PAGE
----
Chaos

Chaos

Making A New Science

Book - 1988
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James Gleick explains the theories behind the fascinating new science called chaos. Alongside relativity and quantum mechanics, it is being hailed as the twentieth century's third revolution. 8 pages of photos.
Publisher: New York, N.Y., U.S.A. : Penguin, 1988, c1987
ISBN: 9780140092509
0140092501
Branch Call Number: 003.857 GLEICK
Characteristics: xi, 352 p., [10] p. of plates : ill. (some col.) ; 23 cm

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sgcf
Mar 26, 2017

I had no business reading this book, I with my fine arts focus and seriously dominant right brain. But I’ve always loved the ideas of quantum physics which to me overlap with philosophy, and chaos theory is supposedly the next wave of science, so why not? Gleik’s narrative writing style makes much of it interesting, relating bits of history behind groundbreaking mathematicians, physicists, and other scientists. And when my eyes glazed over the mathematical equations and explanations I skimmed forward to the next attention holding section.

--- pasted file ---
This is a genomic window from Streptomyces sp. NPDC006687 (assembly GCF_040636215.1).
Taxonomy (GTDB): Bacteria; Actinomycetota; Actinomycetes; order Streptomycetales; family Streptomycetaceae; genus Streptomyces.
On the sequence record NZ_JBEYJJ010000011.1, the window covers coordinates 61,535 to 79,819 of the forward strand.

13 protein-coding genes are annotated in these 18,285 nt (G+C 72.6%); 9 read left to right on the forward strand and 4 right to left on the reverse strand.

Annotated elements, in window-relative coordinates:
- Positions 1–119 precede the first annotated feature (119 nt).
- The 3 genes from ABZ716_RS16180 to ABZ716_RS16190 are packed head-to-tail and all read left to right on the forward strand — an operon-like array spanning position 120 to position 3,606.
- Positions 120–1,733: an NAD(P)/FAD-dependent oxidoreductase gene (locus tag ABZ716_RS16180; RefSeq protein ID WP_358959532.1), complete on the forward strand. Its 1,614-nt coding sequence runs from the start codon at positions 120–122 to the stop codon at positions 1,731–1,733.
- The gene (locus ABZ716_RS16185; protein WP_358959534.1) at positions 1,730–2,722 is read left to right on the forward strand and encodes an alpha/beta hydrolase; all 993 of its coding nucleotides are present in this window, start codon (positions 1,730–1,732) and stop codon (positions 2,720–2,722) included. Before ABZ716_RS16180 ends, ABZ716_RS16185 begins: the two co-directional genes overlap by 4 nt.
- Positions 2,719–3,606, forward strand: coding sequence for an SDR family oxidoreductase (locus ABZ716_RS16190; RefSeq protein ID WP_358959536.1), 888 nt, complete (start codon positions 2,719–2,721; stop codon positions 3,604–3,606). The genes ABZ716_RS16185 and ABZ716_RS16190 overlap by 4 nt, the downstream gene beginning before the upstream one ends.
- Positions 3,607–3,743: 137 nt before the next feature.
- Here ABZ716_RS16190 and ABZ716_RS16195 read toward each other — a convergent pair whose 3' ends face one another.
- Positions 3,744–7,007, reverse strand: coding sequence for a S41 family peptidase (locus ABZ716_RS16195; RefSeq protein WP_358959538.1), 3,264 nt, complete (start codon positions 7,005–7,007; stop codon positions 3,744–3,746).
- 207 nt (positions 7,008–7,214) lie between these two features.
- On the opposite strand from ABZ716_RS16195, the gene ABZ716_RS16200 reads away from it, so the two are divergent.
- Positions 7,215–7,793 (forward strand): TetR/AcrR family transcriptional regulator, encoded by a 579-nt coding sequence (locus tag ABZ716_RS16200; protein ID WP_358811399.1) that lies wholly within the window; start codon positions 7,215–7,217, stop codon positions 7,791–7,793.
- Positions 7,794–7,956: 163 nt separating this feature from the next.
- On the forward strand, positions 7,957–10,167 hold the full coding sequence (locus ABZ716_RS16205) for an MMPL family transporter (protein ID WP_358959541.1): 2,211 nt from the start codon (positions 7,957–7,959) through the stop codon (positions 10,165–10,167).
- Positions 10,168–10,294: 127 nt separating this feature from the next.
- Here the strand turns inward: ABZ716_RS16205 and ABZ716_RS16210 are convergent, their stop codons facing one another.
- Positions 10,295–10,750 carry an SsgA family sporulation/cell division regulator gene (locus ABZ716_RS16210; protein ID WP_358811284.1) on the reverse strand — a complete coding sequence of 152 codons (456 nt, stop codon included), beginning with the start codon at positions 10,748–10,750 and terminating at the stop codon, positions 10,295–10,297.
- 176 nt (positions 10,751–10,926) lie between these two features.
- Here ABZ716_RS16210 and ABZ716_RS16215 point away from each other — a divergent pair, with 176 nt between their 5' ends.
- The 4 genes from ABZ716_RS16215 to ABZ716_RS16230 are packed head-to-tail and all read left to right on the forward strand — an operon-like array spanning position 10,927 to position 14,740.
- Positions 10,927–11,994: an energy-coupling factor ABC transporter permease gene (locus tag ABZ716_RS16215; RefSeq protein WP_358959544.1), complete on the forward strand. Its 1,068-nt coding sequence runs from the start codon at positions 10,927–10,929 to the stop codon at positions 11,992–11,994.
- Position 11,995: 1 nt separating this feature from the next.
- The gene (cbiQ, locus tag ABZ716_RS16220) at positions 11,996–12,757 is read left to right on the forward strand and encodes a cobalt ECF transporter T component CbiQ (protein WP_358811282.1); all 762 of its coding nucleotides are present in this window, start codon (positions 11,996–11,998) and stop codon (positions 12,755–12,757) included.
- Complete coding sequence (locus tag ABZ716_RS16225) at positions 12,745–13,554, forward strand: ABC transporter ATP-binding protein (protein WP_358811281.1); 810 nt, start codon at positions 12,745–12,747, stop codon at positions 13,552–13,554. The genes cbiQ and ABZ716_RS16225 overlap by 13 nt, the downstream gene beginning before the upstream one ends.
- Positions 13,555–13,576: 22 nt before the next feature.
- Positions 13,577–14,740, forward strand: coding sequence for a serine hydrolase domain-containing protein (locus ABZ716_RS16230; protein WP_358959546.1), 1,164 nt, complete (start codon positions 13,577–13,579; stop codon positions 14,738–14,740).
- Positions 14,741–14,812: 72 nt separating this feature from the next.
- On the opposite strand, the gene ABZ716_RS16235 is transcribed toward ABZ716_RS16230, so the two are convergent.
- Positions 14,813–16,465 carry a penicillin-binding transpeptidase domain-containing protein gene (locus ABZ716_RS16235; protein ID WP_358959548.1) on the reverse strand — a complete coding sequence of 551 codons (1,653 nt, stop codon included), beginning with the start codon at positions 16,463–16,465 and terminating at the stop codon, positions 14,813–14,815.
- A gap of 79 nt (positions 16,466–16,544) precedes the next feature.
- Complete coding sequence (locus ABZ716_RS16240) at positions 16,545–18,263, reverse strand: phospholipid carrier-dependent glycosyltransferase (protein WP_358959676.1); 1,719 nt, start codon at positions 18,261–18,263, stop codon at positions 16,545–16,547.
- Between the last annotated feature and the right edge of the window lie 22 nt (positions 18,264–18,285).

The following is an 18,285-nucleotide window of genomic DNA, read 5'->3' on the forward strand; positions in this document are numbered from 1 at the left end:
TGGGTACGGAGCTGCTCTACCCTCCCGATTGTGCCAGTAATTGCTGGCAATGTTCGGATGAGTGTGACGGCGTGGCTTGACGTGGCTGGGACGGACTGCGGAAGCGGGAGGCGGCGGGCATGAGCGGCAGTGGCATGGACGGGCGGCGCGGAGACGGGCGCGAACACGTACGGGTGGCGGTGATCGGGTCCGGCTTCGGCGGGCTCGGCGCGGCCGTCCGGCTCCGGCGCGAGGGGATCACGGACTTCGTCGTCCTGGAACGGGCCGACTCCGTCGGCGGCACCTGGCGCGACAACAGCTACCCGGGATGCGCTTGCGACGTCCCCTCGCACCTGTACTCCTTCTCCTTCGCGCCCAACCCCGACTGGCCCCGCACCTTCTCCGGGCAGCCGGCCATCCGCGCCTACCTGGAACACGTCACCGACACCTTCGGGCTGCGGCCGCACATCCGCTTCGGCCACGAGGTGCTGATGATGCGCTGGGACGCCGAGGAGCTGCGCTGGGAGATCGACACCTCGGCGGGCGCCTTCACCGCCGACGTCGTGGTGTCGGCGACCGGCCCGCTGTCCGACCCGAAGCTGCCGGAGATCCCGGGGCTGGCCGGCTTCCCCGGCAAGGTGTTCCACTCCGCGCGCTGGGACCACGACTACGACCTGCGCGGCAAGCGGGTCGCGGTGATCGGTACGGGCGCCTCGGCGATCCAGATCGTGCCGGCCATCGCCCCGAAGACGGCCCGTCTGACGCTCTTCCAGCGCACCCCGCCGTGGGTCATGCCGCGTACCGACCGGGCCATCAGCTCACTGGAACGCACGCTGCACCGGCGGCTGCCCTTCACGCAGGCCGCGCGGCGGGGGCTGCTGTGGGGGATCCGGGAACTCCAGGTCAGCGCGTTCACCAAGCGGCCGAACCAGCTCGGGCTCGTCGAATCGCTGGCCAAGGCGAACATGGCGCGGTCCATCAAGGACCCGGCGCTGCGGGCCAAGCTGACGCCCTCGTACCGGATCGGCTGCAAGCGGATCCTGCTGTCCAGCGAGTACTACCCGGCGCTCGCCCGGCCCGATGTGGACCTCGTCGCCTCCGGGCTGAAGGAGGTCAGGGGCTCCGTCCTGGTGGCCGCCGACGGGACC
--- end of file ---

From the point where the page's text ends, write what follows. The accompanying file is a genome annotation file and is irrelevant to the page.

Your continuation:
What I distilled from the book was indeed interesting – the fascinating Mandelbrot Set that repeats itself in all nature, the concept that our world is always showing regular irregularity (“The Ice Ages may simply be a byproduct of chaos theory”), and the idea of chaos theory itself that sees events as order with randomness, and then a step away is randomness with its own underlying order. No, I don’t ‘get it’, but the ideas are certainly appealing to ruminate on and the visuals are pretty to look at!

t
thomd
Jul 03, 2015

Bought this book a few years after it was released, but only read occasional chapters. Today I finished a cover-to-cover reading (including a 2008 afterword by the author) and it was pretty darn good.

The book begins and ends with Edward Lorenz, a weatherman who understood why we can't have long-term weather forecasting. Along the way we touch on Mitchell Feigenbaum and his constants, and Benoit Mandelbrot and his fractal dimensions. Utilizing computers to plot what early mathematicians and physicists suspected was a fantastic breakthrough.

The last few chapters cover some of the fascinating ways an understanding of nonlinear systems translates to cardiac arrhythmia, eye movement and crystallization. The newer afterword barely touched on these, and I want to read more on how the math was applied to these and other facets of modern life (and perhaps quantum mechanics?). I would especially like to read more on turbulence.

Highly recommended for the history and background of this most compelling mathematical work.

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